a Richard Breese "Key" game
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The object of the game in Key Harvest is to score the most points. Players score points by placing tiles on their own country board. One point is scored for each field tile in the player's largest group of connected field tiles and two points for each tile in their second largest connected group.
Points are also scored for the worker tiles a player places on their country board. The number of points scored for each worker is equal to the number on the worker tile. Worker tiles do not count as connecting tiles when calculating the largest group of tiles. When played, a worker enables a player to take a special action. Each player has their own team of six workers, known as farmhands. There are also six townsfolk who can be acquired by any player.
I thoroughly enjoy many of British designer Richard Breese’s creations, and count Reef Encounter and Keythedral amongst my favorite games. I have been quite impressed how he has weaved the “Keydom” story through a series of fine games. The latest in this series is Key Harvest, which has players obtaining fields to grow and harvest crops. It isn’t exactly the most exciting theme, but success depends upon careful planning and clever manipulation.
I must admit that the game’s components and artwork didn’t exactly excite me. There are a lot of cardboard present, as well as wooden cubes representing the crops. The artwork on the player “country” boards is muted gray and very, very bland. The fields do come to life when the crop tiles are placed, but the numbered grids give everything a mathematical feel that will likely primarily appeal to those with a scientific or engineering background. The central “town” board is only slightly more attractive, as it does contain some color. The saving grace, as in all “Key” games, is the characters, which are always appealing.
Each player receives a “country” board, which depicts a hexagonal grid, each with a unique letter / number combination ranging from A1 to G7. Two tiles are placed onto this board to begin a player’s fields. In addition, they each receive a general store, whereupon they can place in reserve up to two tiles. Players begin the game with a set of six farmhand tiles, each with a special ability, as well as three crop counters. More worker tiles are available from the town board, which also displays six field tiles from which players can select during their turn.
The objective of the game is to build fields, and strategically use the workers to maximize crop production and the growth of the fields. Ultimately, points are earned for players’ largest two fields, as well as the farmhand and worker tiles they have employed in their fields.
Each turn, a player may perform two out of four possible actions:
Players must be judicious when selecting tiles to place in their general store. The only way to remove them from the store and free-up valuable space is to either place them on your own country board, or have an opponent take them. Taking an undesirable tile can clog a player’s general store and severely limit a player’s options.
It is important to note that the above actions can be performed in any order – except that action #4 cannot be performed BEFORE action #3. This prevents a player from taking a tile from the town board and placing into his field on the same turn.
Whenever a tile is taken from the town board, a replacement is immediately drawn from the tile bag. The mix of tiles contains a dozen event tiles, which ultimately trigger the end of the game. When an event tile is drawn, it is resolved immediately, and a new tile is drawn until there are six field tiles on the town board. Event tiles trigger a variety of occurrences, and often provide players with the opportunity to purchase tiles or crop cubes. When the tenth event tile is drawn, the game enters its final stage, with each layer taking two more turns.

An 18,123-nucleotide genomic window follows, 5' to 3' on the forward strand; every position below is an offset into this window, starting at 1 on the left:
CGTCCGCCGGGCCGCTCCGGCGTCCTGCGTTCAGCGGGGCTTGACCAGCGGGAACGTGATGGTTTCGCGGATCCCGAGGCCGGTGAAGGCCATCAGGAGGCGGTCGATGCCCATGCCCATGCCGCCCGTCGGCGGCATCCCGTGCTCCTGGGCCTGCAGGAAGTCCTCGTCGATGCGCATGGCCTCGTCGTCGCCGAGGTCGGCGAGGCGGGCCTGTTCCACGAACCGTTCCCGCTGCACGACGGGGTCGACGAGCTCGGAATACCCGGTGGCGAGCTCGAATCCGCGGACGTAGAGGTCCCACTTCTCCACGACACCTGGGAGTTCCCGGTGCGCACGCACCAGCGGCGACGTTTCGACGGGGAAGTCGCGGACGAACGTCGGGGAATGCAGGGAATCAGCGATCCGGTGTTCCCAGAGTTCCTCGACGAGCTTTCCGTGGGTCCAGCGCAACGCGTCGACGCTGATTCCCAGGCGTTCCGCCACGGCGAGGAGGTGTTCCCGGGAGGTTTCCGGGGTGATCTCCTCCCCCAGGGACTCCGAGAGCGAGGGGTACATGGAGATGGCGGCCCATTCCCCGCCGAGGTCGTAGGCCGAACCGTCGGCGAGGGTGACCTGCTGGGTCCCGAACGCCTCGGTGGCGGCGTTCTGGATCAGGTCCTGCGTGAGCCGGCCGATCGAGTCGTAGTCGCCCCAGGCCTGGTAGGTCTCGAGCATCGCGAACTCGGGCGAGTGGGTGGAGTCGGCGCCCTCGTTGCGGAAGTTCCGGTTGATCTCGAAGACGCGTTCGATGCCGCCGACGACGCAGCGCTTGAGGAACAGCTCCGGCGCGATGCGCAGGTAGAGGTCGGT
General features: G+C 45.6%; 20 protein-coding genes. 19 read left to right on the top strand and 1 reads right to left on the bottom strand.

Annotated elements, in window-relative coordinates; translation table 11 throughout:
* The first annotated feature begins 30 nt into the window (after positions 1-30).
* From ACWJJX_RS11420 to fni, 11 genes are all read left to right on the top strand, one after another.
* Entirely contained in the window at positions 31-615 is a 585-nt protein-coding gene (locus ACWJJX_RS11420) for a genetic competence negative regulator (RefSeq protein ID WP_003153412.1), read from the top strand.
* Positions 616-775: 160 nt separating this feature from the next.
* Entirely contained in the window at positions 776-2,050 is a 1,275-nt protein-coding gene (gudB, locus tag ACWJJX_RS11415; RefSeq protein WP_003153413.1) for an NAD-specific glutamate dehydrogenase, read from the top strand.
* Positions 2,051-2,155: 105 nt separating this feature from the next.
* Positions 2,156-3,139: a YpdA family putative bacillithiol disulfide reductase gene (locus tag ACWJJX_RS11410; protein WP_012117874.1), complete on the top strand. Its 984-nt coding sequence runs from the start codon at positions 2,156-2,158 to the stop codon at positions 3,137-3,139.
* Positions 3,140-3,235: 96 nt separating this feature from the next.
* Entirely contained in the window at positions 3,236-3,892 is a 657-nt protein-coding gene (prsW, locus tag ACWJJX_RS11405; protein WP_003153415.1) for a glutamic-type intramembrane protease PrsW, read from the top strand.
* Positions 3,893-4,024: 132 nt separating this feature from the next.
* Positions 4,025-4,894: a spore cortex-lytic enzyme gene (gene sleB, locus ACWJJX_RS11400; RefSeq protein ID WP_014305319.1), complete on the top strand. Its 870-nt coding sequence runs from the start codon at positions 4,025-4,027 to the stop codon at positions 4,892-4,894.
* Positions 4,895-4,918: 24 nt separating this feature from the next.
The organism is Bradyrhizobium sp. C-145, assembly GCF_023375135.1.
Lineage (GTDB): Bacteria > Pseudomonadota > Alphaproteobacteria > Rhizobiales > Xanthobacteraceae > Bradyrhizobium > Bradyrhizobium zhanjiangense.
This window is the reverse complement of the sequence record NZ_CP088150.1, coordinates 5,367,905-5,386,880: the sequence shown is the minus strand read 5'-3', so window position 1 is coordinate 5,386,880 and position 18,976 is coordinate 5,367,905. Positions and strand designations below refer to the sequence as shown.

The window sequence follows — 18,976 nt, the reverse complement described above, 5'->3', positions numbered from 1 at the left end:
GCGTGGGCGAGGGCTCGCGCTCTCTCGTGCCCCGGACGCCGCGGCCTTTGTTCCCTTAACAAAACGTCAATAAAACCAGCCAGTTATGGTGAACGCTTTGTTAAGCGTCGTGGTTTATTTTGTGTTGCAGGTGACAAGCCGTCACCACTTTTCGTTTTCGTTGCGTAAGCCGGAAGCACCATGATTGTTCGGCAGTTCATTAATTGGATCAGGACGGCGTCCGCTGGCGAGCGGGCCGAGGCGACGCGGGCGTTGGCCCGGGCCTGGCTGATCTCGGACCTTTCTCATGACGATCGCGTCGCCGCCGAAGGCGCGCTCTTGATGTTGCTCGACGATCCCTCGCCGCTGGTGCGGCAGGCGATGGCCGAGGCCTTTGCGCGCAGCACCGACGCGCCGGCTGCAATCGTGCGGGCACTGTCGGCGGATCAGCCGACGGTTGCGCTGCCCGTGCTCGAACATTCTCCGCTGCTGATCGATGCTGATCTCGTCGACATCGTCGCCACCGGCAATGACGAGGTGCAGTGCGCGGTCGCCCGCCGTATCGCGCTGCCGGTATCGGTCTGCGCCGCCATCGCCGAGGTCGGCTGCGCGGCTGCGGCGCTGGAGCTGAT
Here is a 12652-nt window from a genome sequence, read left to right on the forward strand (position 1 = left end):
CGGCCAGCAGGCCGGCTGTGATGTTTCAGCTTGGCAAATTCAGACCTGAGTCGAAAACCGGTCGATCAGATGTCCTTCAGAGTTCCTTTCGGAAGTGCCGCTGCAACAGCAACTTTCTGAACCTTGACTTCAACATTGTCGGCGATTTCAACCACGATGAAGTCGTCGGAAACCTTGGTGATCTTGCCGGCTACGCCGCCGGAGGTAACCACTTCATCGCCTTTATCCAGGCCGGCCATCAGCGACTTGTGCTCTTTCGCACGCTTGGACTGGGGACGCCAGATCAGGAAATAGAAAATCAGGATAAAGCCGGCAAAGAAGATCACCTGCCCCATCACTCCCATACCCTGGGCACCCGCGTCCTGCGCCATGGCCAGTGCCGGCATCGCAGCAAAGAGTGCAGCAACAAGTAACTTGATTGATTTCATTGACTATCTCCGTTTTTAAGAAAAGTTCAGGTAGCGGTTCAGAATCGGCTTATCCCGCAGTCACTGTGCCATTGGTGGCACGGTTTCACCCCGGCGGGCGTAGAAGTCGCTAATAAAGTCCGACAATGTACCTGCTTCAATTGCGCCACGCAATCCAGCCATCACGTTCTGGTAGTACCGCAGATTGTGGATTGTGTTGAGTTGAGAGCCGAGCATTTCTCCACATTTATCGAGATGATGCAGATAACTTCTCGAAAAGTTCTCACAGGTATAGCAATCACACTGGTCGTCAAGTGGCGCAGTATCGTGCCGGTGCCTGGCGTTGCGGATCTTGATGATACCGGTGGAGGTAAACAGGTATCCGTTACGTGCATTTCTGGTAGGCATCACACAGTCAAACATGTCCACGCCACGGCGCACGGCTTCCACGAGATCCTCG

There is a potential delay to the game ending, however. When the seventh event tile is drawn, a check is made to see how many field and worker tiles are in play on each player’s boards. If any player has fewer than seven field and worker tiles in play, two event tiles are returned to the bag, thus extending the game a bit more.
The event tile / end game mechanism is bothersome to me. In the games I’ve played, the event tiles have emerged quickly, and the game speeds to what feels like a premature conclusion. There doesn’t seem to be enough time to develop a long-term plan or strategy. When playing with four players, twelve of the fifty-four tiles in the bag are events, which equates to more than 20%. Since tiles are drawn from the bag frequently, the game does go quite fast. Knowing how meticulous Richard Breese is, I am confident that the game has been carefully play-tested and that he is satisfied with the length. For me, though, it just seems to end too quickly.
When the game does end, players score points as follows:
Of course, the player with the most points is victorious.
The game certainly provides decent latitude for clever play and tactics. As mentioned, properly utilizing workers is a key, as is collecting tiles so as to grow two fields of approximately the same size so as to maximize points. Players should try to employ as many workers as possible to take advantage of their special abilities and to earn victory points. Being able to subsequently re-position these workers is also important.
While the game does have significant strategic elements, it just fails to sufficiently excite me. It is a good game with interesting challenges, but it just seems to lack that special spark that elevates games to a higher level. I have enjoyed it a bit more with subsequent playings, but not as much as I enjoy others in the “Key” series. That’s not meant to be a condemnation, but rather a compliment on just how high the bar has been set by Breese’s previous designs.